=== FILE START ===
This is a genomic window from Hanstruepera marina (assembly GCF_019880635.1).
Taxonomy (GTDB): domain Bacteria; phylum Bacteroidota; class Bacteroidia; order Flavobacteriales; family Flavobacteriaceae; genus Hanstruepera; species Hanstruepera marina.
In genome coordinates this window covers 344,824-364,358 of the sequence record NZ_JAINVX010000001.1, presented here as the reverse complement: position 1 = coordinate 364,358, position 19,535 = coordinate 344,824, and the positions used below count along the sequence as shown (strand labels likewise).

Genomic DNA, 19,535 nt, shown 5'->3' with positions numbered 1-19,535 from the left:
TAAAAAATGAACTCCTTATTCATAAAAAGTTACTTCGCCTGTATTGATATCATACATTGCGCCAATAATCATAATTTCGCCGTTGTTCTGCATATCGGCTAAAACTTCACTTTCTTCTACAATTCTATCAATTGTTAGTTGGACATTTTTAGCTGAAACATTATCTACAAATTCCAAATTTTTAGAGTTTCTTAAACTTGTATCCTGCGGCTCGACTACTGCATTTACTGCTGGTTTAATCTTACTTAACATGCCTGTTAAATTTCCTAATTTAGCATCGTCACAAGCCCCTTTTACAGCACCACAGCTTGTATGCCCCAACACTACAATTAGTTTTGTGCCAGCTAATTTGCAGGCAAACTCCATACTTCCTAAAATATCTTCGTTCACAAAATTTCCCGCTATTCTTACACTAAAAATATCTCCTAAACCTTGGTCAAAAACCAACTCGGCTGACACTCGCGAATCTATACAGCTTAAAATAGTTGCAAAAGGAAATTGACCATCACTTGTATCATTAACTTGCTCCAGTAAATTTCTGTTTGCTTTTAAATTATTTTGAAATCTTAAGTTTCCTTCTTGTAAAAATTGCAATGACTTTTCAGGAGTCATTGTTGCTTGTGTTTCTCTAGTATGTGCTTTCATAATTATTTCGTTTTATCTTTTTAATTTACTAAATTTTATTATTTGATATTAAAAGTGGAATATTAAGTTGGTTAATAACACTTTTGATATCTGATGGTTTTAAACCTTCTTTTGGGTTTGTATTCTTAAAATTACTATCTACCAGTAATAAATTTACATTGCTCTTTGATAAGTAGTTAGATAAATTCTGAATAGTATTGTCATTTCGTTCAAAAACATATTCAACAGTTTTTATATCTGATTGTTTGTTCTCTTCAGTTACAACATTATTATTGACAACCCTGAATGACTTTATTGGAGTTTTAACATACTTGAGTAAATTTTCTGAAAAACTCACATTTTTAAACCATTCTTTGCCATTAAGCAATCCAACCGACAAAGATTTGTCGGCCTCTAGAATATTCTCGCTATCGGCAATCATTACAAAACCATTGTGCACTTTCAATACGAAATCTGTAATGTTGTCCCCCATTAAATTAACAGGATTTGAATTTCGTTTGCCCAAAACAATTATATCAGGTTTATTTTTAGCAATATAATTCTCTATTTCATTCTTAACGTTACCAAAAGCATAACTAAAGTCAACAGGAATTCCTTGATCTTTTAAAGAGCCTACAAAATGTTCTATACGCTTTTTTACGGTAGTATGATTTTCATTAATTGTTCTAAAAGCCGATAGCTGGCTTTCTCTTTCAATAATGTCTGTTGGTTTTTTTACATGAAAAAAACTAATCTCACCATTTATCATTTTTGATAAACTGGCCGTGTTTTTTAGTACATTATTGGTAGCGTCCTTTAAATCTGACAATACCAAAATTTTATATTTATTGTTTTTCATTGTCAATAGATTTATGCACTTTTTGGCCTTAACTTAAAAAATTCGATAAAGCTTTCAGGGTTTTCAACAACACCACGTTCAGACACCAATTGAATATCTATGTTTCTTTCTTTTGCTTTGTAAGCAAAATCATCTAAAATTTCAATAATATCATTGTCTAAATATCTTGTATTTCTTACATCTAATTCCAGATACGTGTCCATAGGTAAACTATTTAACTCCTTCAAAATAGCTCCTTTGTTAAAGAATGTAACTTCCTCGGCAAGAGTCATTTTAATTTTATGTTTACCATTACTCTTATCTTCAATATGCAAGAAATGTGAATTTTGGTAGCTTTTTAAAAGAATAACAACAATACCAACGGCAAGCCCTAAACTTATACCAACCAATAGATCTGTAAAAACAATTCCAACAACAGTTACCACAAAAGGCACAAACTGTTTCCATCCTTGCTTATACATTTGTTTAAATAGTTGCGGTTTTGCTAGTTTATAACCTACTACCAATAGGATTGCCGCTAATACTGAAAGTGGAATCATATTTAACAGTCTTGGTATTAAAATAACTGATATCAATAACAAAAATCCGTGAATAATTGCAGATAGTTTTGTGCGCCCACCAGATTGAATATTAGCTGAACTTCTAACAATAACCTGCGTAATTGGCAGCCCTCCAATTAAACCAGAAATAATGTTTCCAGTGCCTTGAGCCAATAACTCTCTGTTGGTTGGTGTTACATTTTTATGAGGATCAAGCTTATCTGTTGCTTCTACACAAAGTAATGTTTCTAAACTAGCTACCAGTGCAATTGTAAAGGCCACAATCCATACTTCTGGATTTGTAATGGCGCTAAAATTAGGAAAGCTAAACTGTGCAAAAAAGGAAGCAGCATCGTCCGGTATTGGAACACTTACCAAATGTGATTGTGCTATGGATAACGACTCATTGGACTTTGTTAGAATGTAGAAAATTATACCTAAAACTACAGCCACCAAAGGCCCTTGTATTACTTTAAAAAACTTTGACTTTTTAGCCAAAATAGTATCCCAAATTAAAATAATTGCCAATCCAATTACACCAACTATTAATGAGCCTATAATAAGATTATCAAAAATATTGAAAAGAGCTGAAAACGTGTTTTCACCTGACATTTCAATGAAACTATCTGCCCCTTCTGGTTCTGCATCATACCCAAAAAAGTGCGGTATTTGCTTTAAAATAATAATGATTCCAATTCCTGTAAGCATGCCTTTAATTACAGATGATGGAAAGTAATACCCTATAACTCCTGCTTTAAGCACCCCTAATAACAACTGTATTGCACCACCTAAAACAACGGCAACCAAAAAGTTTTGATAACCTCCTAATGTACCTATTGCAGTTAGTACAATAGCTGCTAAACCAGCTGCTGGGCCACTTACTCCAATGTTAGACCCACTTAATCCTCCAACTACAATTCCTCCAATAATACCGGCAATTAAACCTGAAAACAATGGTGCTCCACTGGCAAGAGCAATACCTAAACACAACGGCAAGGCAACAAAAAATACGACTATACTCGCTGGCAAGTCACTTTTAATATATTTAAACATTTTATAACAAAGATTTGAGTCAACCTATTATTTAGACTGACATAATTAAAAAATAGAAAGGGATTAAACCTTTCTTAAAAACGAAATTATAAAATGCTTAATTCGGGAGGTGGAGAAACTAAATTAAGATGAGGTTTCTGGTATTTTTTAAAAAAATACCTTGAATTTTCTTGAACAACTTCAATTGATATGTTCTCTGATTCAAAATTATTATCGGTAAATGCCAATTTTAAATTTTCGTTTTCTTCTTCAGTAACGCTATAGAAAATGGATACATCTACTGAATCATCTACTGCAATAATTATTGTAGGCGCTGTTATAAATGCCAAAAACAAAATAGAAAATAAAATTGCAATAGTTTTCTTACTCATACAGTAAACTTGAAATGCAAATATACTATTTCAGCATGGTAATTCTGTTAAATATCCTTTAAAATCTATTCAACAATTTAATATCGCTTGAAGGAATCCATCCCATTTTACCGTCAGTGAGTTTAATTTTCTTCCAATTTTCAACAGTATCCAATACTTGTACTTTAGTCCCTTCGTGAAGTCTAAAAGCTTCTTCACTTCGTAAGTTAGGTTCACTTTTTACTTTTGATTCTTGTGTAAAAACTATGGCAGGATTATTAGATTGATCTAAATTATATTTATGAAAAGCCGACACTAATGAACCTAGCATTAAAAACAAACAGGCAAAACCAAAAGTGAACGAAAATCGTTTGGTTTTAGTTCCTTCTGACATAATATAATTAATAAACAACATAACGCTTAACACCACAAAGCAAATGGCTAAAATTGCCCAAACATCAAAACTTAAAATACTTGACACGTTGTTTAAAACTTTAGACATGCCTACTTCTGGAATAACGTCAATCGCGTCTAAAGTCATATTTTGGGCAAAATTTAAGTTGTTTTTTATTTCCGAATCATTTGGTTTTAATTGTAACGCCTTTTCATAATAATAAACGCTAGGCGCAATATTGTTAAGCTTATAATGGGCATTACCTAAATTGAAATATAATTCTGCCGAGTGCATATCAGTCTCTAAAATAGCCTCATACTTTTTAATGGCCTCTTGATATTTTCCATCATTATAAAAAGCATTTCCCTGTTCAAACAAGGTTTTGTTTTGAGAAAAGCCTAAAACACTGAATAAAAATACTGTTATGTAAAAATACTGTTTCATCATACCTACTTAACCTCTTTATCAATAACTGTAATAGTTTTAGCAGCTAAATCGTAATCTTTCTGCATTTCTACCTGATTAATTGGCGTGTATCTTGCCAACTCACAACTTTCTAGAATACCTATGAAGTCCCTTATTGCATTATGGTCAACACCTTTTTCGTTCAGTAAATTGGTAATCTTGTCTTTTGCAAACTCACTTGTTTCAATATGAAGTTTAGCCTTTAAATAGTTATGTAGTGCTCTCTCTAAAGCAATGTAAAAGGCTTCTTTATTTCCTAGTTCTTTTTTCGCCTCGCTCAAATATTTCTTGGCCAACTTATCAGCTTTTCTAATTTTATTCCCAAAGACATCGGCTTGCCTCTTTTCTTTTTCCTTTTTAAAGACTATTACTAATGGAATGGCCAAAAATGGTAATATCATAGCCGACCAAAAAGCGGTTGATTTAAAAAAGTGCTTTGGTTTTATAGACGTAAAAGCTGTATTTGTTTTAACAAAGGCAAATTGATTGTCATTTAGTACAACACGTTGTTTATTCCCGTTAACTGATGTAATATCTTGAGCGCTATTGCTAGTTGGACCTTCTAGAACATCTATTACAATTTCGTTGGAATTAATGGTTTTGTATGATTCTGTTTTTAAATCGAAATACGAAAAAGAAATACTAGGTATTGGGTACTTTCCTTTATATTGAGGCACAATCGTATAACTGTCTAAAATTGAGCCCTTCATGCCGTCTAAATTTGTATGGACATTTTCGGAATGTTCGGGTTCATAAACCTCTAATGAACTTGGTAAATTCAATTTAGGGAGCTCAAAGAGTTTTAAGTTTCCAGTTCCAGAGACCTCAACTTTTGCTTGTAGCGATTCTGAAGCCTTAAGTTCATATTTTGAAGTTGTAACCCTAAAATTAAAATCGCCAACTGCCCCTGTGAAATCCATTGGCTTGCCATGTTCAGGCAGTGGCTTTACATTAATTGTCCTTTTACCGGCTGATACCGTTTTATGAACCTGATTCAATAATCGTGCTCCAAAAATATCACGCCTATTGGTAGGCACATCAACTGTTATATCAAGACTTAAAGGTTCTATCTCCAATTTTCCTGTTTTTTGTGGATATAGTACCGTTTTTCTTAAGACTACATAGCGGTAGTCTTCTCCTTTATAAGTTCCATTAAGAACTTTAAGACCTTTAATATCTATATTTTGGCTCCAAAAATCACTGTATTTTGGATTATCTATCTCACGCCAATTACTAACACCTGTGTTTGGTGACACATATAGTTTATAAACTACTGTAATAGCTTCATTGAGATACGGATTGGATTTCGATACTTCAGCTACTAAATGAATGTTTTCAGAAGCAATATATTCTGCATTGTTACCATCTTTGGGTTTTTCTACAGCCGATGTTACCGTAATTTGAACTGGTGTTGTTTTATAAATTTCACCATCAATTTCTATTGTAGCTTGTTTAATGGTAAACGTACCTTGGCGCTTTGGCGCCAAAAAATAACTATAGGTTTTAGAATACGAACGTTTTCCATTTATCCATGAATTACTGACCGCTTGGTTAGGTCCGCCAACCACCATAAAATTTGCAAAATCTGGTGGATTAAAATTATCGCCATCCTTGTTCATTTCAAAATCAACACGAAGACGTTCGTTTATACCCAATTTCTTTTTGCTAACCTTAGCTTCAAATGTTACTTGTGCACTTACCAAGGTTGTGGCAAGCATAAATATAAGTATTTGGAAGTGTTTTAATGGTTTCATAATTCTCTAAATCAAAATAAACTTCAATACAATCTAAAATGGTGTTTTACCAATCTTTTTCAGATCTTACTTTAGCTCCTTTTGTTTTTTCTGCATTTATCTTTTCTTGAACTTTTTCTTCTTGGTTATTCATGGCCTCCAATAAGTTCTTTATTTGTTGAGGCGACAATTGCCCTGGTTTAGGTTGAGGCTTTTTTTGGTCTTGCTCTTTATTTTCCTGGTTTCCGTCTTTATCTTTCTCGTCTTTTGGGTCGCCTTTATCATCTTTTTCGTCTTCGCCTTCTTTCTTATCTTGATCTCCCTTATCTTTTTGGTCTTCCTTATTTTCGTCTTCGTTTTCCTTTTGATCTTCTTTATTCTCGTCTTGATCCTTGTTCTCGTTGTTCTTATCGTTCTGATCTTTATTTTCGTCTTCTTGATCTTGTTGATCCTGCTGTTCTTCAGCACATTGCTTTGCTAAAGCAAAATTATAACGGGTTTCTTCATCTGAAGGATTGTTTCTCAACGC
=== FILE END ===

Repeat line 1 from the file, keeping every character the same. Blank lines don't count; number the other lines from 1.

This is a genomic window from Hanstruepera marina (assembly GCF_019880635.1).